An 86-year-old client with dementia and a UTI is agitated and pulling at her IVs. She is in 2-point restraints and had 1 mg haloperidol IV 1 hour ago. What should the nurse do next to help alleviate the client's anxiety?


• Patients who are confused and agitated are often anxious because they do not understand where they are or what is happening around them. If they are brought closer to a hub of activity, it can help alleviate anxiety and reduce outbursts. Moving these patients closer to the nurses’ station will sometimes reduce the problem.

• Closing the door will be ineffective because the client will not be comforted by this and will likely be more anxious and may be more agitated. This action may actually increase the yelling and outbursts.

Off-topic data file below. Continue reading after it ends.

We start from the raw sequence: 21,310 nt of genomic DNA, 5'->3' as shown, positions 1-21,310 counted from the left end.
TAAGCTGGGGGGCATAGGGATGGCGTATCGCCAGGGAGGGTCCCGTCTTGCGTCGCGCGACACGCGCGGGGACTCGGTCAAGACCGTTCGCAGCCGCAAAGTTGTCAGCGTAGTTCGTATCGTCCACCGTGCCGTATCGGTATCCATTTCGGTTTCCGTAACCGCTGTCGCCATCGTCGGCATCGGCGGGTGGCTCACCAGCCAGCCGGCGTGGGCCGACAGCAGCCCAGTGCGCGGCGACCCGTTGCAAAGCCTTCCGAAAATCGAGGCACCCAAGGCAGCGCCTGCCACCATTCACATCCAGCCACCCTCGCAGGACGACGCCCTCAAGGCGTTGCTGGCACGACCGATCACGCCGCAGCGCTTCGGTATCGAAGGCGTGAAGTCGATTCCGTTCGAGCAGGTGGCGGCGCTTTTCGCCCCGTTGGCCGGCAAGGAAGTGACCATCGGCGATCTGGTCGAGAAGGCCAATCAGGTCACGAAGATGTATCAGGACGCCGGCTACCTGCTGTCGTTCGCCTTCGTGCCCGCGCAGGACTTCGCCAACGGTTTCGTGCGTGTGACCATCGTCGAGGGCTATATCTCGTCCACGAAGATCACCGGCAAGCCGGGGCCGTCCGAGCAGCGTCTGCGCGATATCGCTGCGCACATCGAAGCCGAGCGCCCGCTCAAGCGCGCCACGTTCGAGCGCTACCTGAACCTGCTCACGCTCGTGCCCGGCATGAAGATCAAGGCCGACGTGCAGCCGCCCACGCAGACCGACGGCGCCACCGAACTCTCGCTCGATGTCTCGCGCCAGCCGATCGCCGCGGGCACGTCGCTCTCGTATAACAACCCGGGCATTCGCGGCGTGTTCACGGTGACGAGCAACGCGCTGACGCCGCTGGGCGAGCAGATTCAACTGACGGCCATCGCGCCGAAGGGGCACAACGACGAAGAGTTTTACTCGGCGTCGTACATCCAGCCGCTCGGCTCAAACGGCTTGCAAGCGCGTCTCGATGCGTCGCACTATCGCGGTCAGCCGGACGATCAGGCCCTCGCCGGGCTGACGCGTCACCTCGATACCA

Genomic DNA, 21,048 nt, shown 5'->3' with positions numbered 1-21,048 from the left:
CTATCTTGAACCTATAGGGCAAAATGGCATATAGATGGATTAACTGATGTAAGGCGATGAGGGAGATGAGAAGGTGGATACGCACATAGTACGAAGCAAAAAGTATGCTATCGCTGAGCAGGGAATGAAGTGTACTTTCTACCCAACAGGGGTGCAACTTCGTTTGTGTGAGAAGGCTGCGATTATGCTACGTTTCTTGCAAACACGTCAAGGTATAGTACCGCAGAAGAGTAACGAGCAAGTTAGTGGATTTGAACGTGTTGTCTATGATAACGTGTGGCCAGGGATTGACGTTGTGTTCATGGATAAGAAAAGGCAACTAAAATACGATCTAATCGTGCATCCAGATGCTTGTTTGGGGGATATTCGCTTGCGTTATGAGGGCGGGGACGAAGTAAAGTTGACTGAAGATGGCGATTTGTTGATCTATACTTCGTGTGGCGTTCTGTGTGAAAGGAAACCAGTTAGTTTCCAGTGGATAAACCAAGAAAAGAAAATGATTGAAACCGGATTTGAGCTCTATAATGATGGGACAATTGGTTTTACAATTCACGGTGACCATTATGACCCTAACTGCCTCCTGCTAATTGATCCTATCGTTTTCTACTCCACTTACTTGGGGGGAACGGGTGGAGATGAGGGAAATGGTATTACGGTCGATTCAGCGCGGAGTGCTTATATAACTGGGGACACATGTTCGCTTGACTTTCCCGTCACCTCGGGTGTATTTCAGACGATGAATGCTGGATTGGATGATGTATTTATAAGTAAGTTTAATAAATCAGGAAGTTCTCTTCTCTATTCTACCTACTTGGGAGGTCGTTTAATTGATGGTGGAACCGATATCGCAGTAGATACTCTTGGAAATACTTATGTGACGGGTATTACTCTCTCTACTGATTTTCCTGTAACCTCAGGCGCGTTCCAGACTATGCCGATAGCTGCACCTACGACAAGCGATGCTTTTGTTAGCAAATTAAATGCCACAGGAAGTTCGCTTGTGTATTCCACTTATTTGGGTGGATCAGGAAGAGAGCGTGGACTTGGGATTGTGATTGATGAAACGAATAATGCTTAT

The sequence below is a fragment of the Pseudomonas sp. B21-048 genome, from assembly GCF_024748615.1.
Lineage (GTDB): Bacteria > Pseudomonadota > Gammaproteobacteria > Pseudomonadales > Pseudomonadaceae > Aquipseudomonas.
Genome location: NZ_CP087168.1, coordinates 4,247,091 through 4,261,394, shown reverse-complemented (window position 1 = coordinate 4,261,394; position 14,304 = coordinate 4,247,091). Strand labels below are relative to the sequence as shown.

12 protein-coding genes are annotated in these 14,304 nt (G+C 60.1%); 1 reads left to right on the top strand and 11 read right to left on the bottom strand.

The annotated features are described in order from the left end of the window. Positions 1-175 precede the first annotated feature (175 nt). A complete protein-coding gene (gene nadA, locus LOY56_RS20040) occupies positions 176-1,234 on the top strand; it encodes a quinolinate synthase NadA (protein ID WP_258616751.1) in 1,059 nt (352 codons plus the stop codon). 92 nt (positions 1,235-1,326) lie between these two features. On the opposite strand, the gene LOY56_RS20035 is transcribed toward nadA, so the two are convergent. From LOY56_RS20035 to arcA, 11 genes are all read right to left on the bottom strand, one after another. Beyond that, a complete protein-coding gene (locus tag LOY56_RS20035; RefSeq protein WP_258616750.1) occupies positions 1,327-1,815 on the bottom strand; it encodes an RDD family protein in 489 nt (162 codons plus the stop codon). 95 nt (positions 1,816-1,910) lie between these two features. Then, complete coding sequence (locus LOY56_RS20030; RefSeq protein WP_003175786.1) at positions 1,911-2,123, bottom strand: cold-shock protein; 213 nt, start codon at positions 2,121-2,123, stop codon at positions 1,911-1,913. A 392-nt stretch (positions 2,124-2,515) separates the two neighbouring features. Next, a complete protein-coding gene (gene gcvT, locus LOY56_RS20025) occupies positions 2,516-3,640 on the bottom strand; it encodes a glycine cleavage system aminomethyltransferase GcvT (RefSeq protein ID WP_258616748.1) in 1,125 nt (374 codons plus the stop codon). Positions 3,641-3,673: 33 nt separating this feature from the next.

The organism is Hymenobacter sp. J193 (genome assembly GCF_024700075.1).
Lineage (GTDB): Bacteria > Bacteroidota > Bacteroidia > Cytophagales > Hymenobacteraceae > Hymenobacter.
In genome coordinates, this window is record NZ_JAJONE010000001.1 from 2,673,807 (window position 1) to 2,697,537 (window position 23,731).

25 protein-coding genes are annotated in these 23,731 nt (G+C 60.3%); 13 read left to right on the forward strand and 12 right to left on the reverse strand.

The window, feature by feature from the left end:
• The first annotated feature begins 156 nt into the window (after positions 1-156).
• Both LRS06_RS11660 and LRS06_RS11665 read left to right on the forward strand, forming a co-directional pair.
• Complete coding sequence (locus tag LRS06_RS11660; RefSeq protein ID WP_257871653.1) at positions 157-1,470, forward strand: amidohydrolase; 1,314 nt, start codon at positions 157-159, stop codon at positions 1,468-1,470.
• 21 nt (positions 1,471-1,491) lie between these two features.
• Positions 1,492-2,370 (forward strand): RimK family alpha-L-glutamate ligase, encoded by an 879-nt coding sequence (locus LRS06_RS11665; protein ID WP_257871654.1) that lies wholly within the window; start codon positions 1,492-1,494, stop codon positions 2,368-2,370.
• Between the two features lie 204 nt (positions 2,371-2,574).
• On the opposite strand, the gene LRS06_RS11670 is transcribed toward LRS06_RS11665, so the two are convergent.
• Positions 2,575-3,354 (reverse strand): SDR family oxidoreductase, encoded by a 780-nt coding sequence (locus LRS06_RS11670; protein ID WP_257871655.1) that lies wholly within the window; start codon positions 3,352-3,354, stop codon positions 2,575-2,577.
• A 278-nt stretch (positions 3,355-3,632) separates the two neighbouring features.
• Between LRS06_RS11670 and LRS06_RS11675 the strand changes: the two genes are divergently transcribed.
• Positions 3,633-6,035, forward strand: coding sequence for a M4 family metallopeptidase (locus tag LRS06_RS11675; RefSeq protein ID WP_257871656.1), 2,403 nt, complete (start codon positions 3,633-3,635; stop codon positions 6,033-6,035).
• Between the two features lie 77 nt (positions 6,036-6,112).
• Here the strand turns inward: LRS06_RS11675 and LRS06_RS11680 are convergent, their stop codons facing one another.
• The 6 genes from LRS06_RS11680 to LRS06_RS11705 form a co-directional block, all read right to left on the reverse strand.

• Older patients may be given antipsychotics like haloperidol (Haldol), but these patients metabolize these medications more slowly, so an extra dose may cause prolonged sedation, depressed respirations, or increased confusion.

• When a patient is confused and has dementia, explaining to them that their behavior is disturbing others is not likely be effective because they may not retain this, and it will certainly not help lessen the client's anxiety.

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